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Buy to Let & Second Home Owners
The Government is cutting Capital Gains Tax relief on the sale of buy to let and additional properties from 2015.
This announcement is one of those ‘blink and you’ll miss it’ affairs in which the Government announced the halving of a tax break for people who own more than one home.
The policy is designed to crack down on the practice of “flipping” second homes in order to reduce the amount of Capital Gains Tax (CGT) paid.
How “flipping” works
Flipping is where buy-to-let landlords or second home owners tell HMRC a property they own other than their main home has now become their primary residence, usually for a very short period. They then “flip” back their main home for tax purposes to the home they actually live in. Technically you can flip homes as often as you want.
The reason people do this is to try to take advantage of Private Residence Relief, which allows the sale of the property to be exempt from up to three years of CGT if it has been a person’s main home at any point.
Flipping was one of the major scandals of the MPs’ expenses investigations, with many MPs changing their main residence multiple times to benefit from this relief.
So what’s been announced?
The Private Residence Relief period is now being halved to 18 months. Experts, however, are warning this could have the unintentional knock on effect of hitting people who divorce or whose circumstances change, but cannot sell their main home quickly.
The proposal will come into affect from April 2015, following a consultation next year on how it should be implemented.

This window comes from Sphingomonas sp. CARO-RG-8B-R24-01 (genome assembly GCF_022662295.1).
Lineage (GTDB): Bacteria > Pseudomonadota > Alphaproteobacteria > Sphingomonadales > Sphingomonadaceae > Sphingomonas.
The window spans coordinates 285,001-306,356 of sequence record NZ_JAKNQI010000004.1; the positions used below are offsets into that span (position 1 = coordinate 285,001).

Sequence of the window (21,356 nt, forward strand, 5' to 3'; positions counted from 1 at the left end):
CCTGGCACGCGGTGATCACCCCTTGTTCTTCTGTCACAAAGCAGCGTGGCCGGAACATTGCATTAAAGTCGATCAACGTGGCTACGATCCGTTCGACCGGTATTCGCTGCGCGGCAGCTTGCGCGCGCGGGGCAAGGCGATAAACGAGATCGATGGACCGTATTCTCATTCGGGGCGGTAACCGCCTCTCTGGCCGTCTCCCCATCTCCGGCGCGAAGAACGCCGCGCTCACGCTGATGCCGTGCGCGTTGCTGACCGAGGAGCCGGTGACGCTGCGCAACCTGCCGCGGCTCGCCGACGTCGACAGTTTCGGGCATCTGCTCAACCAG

The Treasury estimates the change will produce an increase of £65 million in CGT receipts for the 2015/16 tax year, £90 million the year after, and rising to £105 million in 2018/19.
Property commentators say the change in the rules could lead to a surge of homes being put up for sale.
Should buy to let landlords face further changes?
A recent report by the Intergenerational Foundation, a think tank group, estimates that the allowable expenses buy to let landlords’ offset against rent is around £3-5 billion each year.
It is particularly critical of the “wear and tear allowance”, where buy to let landlords are allowed to claim back 10% of their net rental income to cover depreciation of the fixtures and fittings when they let a furnished property . The Intergenerational Foundation is calling for this to be abolished.
In the report, which was issued prior to the Autumn Statement, it also asked for Private Residence Relief to be cut back to six months.
What do you think? Should people with more than one home see their reliefs scaled back even more? Please let us know your thoughts.
This article aims to give information, not advice. Always do your own research and / or seek out advice from a regulated broker, before acting on anything contained in this article.
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Post courtesy of Love Money.